The proposal is reportedly with Putin now, and a decision is expected in the coming months.

To make matters more interesting, Western MD Commander, General-Colonel Anatoliy Sidorov was cool, perhaps even balky, when confronted by the possibility of an “Arctic OSK.”

He told media representatives last Friday that his troops need no additional knowledge, and his equipment no additional preparation, for service in Arctic conditions.  He would not comment on possibly losing a large part of his current command.  According to RIA Novosti, he said only, “When there are directives, we will fulfill them.”

ITAR-TASS last week also reported on a company-sized anti-terrorist exercise in the Northern Fleet.

Northern Fleet Anti-Terrorist Training (photo: Mil.ru)

Northern Fleet Anti-Terrorist Training (photo: Mil.ru)

But there’s no “Al Qaida in the Arctic” yet.  Only Greenpeace.

Russia’s Arctic is enormous, and it is likely to be increasingly important, but not necessarily as the next big theater of war.  Naturally, Moscow wants to prepare for contingencies, but it’s already prepared and positioned as well as the few other regional players.  The money, time, and attention might be better spent on more palpable threats.  But, as Byers pointed out, the Arctic seems to be good politics.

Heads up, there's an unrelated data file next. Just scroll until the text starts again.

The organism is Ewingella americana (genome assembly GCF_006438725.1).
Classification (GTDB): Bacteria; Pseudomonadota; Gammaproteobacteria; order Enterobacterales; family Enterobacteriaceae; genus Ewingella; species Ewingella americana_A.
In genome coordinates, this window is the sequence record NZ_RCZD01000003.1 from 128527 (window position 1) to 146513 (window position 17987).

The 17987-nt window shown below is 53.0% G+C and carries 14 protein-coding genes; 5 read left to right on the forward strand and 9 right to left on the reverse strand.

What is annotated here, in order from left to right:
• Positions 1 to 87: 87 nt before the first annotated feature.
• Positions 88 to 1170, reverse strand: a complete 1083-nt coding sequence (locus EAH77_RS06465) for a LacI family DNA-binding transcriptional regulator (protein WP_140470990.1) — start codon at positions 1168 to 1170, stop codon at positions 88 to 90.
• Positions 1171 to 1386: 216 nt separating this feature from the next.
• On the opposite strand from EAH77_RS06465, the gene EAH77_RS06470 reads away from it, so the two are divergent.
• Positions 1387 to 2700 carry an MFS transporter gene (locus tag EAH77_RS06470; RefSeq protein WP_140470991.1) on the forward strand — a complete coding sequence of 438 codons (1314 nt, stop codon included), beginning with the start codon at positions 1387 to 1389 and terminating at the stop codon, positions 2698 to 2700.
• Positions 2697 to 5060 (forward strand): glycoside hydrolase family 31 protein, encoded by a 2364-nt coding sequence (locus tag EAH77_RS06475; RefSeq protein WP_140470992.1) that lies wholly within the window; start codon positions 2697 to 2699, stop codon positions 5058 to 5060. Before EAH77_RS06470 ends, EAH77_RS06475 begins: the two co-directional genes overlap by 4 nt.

VVKO Faces West

How Will They Represent VKO on the Space Troops Flag?

VVKO faces west.  And north . . . ok, northwest.  Makes sense, that’s the direction those hypersonic missiles are coming from, right?  Maybe, maybe not.

Mil.ru, as is its wont, printed a little item on military preparations for the December 4 Duma election.

It indicates 80 percent of 53,000 servicemen and civilian personnel of the new Troops of Aerospace Defense (VVKO) will vote [i.e. are based] in the Western MD (ZVO). 

The press-release says more than 150 of 171 polling places (88 percent) for VVKO bases, garrisons, and military towns are located in the ZVO.

Space Troops weren’t very big, and they’ve gotten much bigger by swallowing as-yet unclear parts of the OSK VKO (the former KSpN or Moscow PVO District) and other Air Forces’ PVO units into the new VVKO.  OSK VKO, in particular, was a large, westward-leaning formation.